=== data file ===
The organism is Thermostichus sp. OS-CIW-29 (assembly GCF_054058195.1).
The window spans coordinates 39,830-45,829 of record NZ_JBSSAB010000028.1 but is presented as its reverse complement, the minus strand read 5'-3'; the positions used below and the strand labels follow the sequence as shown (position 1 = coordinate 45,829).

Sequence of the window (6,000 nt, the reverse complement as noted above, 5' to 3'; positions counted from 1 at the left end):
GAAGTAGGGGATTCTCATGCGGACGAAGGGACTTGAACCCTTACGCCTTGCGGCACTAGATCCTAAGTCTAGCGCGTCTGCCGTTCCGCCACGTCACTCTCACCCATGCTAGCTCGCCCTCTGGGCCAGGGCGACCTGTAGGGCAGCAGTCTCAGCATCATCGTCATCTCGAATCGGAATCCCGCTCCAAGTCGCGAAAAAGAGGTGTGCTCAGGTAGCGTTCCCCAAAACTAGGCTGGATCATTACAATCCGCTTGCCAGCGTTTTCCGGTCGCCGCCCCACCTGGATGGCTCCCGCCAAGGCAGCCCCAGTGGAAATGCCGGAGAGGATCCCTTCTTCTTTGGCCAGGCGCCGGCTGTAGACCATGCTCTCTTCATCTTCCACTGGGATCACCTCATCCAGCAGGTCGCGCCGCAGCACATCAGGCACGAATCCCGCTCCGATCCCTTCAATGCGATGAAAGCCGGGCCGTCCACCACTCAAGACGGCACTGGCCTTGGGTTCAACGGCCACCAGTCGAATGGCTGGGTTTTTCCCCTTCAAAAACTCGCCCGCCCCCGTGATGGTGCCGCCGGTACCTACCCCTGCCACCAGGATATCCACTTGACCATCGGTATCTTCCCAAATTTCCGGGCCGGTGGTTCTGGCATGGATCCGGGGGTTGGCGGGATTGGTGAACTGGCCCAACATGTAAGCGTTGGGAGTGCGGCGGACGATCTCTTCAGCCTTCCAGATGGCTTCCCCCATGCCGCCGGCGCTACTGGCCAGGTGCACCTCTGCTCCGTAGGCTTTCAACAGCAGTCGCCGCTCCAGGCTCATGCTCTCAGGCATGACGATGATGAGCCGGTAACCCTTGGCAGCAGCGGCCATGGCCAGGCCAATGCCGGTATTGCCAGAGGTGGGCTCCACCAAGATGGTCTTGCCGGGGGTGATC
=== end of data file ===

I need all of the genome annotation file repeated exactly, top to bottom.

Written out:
The organism is Thermostichus sp. OS-CIW-29 (assembly GCF_054058195.1).
The window spans coordinates 39,830-45,829 of record NZ_JBSSAB010000028.1 but is presented as its reverse complement, the minus strand read 5'-3'; the positions used below and the strand labels follow the sequence as shown (position 1 = coordinate 45,829).

Sequence of the window (6,000 nt, the reverse complement as noted above, 5' to 3'; positions counted from 1 at the left end):
GAAGTAGGGGATTCTCATGCGGACGAAGGGACTTGAACCCTTACGCCTTGCGGCACTAGATCCTAAGTCTAGCGCGTCTGCCGTTCCGCCACGTCACTCTCACCCATGCTAGCTCGCCCTCTGGGCCAGGGCGACCTGTAGGGCAGCAGTCTCAGCATCATCGTCATCTCGAATCGGAATCCCGCTCCAAGTCGCGAAAAAGAGGTGTGCTCAGGTAGCGTTCCCCAAAACTAGGCTGGATCATTACAATCCGCTTGCCAGCGTTTTCCGGTCGCCGCCCCACCTGGATGGCTCCCGCCAAGGCAGCCCCAGTGGAAATGCCGGAGAGGATCCCTTCTTCTTTGGCCAGGCGCCGGCTGTAGACCATGCTCTCTTCATCTTCCACTGGGATCACCTCATCCAGCAGGTCGCGCCGCAGCACATCAGGCACGAATCCCGCTCCGATCCCTTCAATGCGATGAAAGCCGGGCCGTCCACCACTCAAGACGGCACTGGCCTTGGGTTCAACGGCCACCAGTCGAATGGCTGGGTTTTTCCCCTTCAAAAACTCGCCCGCCCCCGTGATGGTGCCGCCGGTACCTACCCCTGCCACCAGGATATCCACTTGACCATCGGTATCTTCCCAAATTTCCGGGCCGGTGGTTCTGGCATGGATCCGGGGGTTGGCGGGATTGGTGAACTGGCCCAACATGTAAGCGTTGGGAGTGCGGCGGACGATCTCTTCAGCCTTCCAGATGGCTTCCCCCATGCCGCCGGCGCTACTGGCCAGGTGCACCTCTGCTCCGTAGGCTTTCAACAGCAGTCGCCGCTCCAGGCTCATGCTCTCAGGCATGACGATGATGAGCCGGTAACCCTTGGCAGCAGCGGCCATGGCCAGGCCAATGCCGGTATTGCCAGAGGTGGGCTCCACCAAGATGGTCTTGCCGGGGGTGATC